Which of the following is not one of Geoffrey Chaucer's 'Canterbury Tale' tellers?
A: The Photos • B: The Hunter
C: The Punch • D: The Cook
$1 million (15 of 15) – No time limit
Mocha, a choice variety of coffee, takes its name from a seaport in which country?
• A: Somalia • B: Yemen
• C: Oman • D: Djibouti
  • Andrew Lockett: 8 September 2003
$1 million (15 of 15) – No time limit
There have been how many Dalai Lamas?
• A: 13 • B: 14
• C: 15 • D: 16
  • Scott Smith: 4 October 2004
$1 million (15 of 15) – No time limit
Which saint founded the Italian hilltop monastery of Monte Cassino?
• A: Benedict • B: Bernard
• C: Bonaventure • D: Boniface
$1 million (15 of 15) – No time limit
Which song was the first of a string of No.1 US hits for the Supremes?
• A: Baby Love • B: Stop! In The Name of Love
• C: Where Did Our Love Go • D: You Can't Hurry Love
  • Clifford Plumpton: 27 June 2005
$1 million (15 of 15) – No time limit
Which great filmmaker has won the most Best Director Oscars?
• A: Frank Capra • B: John Ford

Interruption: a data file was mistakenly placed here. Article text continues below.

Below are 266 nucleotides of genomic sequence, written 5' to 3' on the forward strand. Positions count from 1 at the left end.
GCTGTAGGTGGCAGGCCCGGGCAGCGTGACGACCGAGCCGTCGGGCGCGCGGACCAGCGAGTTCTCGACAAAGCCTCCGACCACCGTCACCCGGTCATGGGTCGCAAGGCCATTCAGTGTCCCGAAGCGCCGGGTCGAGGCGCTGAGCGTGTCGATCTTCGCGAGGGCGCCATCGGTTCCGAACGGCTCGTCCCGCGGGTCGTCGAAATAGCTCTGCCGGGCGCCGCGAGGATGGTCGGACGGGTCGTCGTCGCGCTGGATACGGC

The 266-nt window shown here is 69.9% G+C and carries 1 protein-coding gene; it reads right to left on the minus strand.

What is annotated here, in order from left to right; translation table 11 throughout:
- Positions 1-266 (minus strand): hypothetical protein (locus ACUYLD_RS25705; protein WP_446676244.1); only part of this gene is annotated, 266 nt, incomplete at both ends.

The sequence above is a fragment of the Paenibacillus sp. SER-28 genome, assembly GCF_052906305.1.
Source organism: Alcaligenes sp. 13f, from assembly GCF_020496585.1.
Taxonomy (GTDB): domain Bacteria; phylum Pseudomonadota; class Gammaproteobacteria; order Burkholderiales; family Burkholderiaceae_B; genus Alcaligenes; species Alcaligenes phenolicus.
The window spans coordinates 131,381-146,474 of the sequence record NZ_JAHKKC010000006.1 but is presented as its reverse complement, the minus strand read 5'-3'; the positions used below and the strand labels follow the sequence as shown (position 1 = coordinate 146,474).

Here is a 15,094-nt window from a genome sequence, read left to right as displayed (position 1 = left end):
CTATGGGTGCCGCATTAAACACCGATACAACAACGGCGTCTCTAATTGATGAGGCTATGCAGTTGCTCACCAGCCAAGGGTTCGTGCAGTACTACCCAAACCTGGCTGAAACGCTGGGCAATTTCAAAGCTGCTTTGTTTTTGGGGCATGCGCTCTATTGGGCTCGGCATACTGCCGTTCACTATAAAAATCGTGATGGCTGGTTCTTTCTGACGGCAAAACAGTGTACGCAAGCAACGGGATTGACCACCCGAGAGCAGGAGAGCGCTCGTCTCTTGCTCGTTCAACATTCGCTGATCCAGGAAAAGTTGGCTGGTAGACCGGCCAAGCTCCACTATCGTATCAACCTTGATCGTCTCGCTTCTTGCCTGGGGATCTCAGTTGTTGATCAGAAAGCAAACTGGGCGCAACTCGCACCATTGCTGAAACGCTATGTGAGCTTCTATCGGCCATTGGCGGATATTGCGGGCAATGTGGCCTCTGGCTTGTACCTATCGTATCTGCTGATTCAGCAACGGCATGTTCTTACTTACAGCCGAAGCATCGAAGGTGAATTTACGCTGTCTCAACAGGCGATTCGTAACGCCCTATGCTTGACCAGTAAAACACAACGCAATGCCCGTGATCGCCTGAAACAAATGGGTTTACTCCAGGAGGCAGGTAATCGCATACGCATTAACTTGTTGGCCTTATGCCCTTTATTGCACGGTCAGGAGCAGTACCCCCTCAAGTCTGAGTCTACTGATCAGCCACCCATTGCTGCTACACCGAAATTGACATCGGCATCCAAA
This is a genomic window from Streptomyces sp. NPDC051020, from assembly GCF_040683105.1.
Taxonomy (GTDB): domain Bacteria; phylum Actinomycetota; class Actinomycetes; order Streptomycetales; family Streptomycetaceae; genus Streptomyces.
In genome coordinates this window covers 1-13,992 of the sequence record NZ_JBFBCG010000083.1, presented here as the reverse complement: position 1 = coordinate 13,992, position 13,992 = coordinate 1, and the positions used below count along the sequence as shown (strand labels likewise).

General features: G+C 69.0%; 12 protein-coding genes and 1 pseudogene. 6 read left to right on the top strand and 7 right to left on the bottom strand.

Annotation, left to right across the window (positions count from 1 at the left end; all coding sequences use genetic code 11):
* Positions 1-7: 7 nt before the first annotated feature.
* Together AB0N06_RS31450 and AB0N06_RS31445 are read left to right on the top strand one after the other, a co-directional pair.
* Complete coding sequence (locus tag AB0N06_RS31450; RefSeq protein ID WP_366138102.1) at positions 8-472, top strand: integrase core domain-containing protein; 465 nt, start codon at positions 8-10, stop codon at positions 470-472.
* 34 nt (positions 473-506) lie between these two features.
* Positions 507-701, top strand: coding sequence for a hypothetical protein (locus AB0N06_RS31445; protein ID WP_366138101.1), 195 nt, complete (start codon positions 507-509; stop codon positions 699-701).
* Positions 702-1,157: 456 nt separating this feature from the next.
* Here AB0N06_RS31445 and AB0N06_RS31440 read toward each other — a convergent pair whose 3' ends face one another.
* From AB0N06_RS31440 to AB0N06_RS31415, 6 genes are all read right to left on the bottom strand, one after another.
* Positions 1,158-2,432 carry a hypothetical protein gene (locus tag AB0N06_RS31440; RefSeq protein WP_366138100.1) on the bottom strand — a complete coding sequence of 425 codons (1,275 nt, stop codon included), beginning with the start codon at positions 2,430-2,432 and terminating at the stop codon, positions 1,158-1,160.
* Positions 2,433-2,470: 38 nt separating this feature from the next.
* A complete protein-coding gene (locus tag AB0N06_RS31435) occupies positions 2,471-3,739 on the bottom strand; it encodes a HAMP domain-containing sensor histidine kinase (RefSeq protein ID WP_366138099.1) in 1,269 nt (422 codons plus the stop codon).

• C: David Lean • D: Billy Wilder
  • Yael Blinco: 21 November 2005 ("Mummy Wants To Be A Millionaire" special)
$1 million (15 of 15) – No time limit
Registering 9.5 on the Richter scale, the most powerful earthquake ever recorded struck where?
• A: Alaska • B: Chile
• C: China • D: Siberia

↑ Would have won $1,000,000 had they chosen to answer the question.

$250,000 winners[edit]

  • Paddy Spooner: 28 April 1999[16]
  • Brett McDonald: 3 July 2000[17]
$500,000 (14 of 15) – No time limit
In area, which is the largest South American country wholly above the equator?
• A: Colombia • B: Ecuador
• C: Peru • D: Venezuela

McDonald chose not to answer, winning $250,000. (He passed away in a car crash 5 months later after his appearance)

  • Rob & Loretta Valenda: 12 March 2001
$500,000 (14 of 15) – No time limit
Chicago mayor Anton Cermak was killed in the assassination attempt on which US president-elect?
• A: Theodore Roosevelt • B: Woodrow Wilson
• C: Franklin Roosevelt • D: Harry Truman

The Valendas chose not to answer, winning $250,000.

  • Christopher Fare: 13 May 2002
$500,000 (14 of 15) – No time limit
Which Australian novelist won the inaugural Miles Franklin Award?
• A: Alan Marshall • B: Thomas Keneally
• C: Nevil Shute • D: Patrick White

Fare chose not to answer, winning $250,000, but had he been brave enough, could have played for the million.

$500,000 (14 of 15) – No time limit
In which year did Britain and its colonies adopt the Gregorian calendar?
• A: 1552 • B: 1652
• C: 1752 • D: 1852

Copland chose not to answer, winning $250,000, but had he been brave enough, could have played for the million.

  • Tony Barber: 12 August 2002 (live "Battle of the Game Show Hosts" celebrity special)